I want to be a web developer, and everyday I ask myself the same question: why am I wasting my time getting a computer science degree?
I want to start my web development career now. Or at least as soon as possible. I can drop out and devote 6 months to teaching myself, but I want something more structured. Something that has the benefits of a classroom and an authority figure, but which teaches me exactly what I need to know to do what I want to do. Any suggestions?
This is kind of like a Catch-22, yeah? You don't want to stagnate yet you want to be taught in a form that naturally stagnates? Dude, the libraries like node.js and backbone.js are moving too fast to solidify into a course. You just got to suck it up and absorb an autodidactic methodology from college and move forward with that, ready for anything that gets thrown at you.
Also, not to be a dick but if you're bursting at the seams with talent, get on github, rip open an account on Heroku or buy a cheap VPS for $50/year and show us what's up. We're waiting to be blinded by your brilliance
People are still making references to the mythical Great Catholic Altar Boy Molestation Conspiracy Project?
Oh the "mythical conspiracy project"? Hmmm, let's see from the laundry list of cases we find:
In July 2010, the Vatican doubled the length of time after the 18th birthday of the victim that clergymen can be tried in a church court and streamlined the processes for removing "pedophile priests."
So they streamlined a process to cater to a "mythical conspiracy project?"
People like you are what's wrong with organized religion and one of the primary reasons of why I am atheist. The people that run the Vatican and those in the past that have stood up and protected that power structure at all costs are fallible mortals. Shut up and deal with it or I'll throw you in with Scientology.
And all those cases have dried up, right? Right? If you give money to the Roman Catholic church, that's what you're paying for, in part.
There was a catch, though. It would be part of a "liberty package" with the site's 170,000 person mailing list for... wait for it... $250,000. They think the price is totally worth it
That's the funny thing about Capitalism
From the horse's mouth:
We must stop special interests from violating property rights and literally driving families from their homes, farms and ranches.
Today, we face a new threat of widespread eminent domain actions as a result of powerful interests who want to build a NAFTA superhighway through the United States from Mexico to Canada.
We also face another danger in regulatory takings: Through excess regulation, governments deprive property owners of significant value and use of their properties – all without paying ”just compensation.”
Property rights are the foundation of all rights in a free society. Without the right to own a printing press, for example, freedom of the press becomes meaningless. Congress must work to get federal agencies out of these schemes to deny property owners their constitutional rights to life, liberty, and property.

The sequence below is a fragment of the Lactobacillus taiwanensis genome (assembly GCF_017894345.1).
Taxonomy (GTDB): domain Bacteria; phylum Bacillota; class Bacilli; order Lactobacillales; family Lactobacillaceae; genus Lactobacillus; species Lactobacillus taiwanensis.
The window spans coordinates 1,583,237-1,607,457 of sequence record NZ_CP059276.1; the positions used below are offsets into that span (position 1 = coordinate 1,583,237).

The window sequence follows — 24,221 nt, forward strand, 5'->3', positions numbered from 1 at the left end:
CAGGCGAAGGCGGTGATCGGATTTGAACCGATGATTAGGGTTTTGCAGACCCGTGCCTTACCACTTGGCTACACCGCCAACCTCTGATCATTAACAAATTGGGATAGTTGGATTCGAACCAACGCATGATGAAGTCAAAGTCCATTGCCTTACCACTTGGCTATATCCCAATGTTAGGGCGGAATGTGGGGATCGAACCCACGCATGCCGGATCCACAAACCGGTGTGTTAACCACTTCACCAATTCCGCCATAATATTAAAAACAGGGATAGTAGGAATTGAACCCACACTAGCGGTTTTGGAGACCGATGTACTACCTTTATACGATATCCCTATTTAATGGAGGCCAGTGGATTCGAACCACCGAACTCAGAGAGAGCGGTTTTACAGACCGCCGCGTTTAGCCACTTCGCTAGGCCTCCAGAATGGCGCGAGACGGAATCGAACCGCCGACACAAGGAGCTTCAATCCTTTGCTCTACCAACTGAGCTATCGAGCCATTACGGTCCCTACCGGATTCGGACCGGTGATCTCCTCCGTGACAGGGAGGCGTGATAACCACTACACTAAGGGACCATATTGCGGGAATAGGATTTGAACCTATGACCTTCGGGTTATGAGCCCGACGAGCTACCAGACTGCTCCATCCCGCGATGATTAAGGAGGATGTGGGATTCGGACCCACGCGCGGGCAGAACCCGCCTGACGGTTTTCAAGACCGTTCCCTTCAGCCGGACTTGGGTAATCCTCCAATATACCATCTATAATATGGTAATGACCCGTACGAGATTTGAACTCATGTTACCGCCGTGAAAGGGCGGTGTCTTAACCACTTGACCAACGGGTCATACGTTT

Property rights are the foundation of all rights in a free society unless the property we're talking about are domain names that you feel are yours, right Senator Paul?
Is it a "Smear Campaign" if it's true?
Well, it's not entirely true. I think most people consider the definition of reading to mean "looked" at and that it is implicitly a human that is reading your e-mail in this case. The eyes superimposed in the first video imply this. What's actually happening is that your e-mail is being loaded into memory and parsed to build an index associated with some key that is associated with you and that is being stored. This data is then used to serve targeted ads. Do you really think that a person is involved at any point so far? Do you really think there's a Google employee looking over raw table data and rubbing one out when he sees that "ky jelly" is associated with user 57234765235 at a rate of 0.0054% of the time with a high precision value? Really? Show me a mail service provider that neither loads your e-mail into memory (alias "reads" it) nor stores it in a database and I'll show you extraterrestrial beings.
Pretty "slanted" summary, but I guess this is Slashdot and the story is about Microsoft.
Really? Where are Google's commercials of equal proportions? I guarantee you they would make for a story just like this.
Now, who's more evil? Google or Microsoft? Hard to tell around here sometimes...
Just because one evil is smearing another evil of less, equal or greater proportions doesn't make it not a smear campaign! This is exactly what it is! Disingenuous advertising meant to unduly spread uncertainty and deceit! How does Microsoft detect spam? The same damn way!
Google does scan your emails for keywords. That information may be stored or revealed in any number of ways.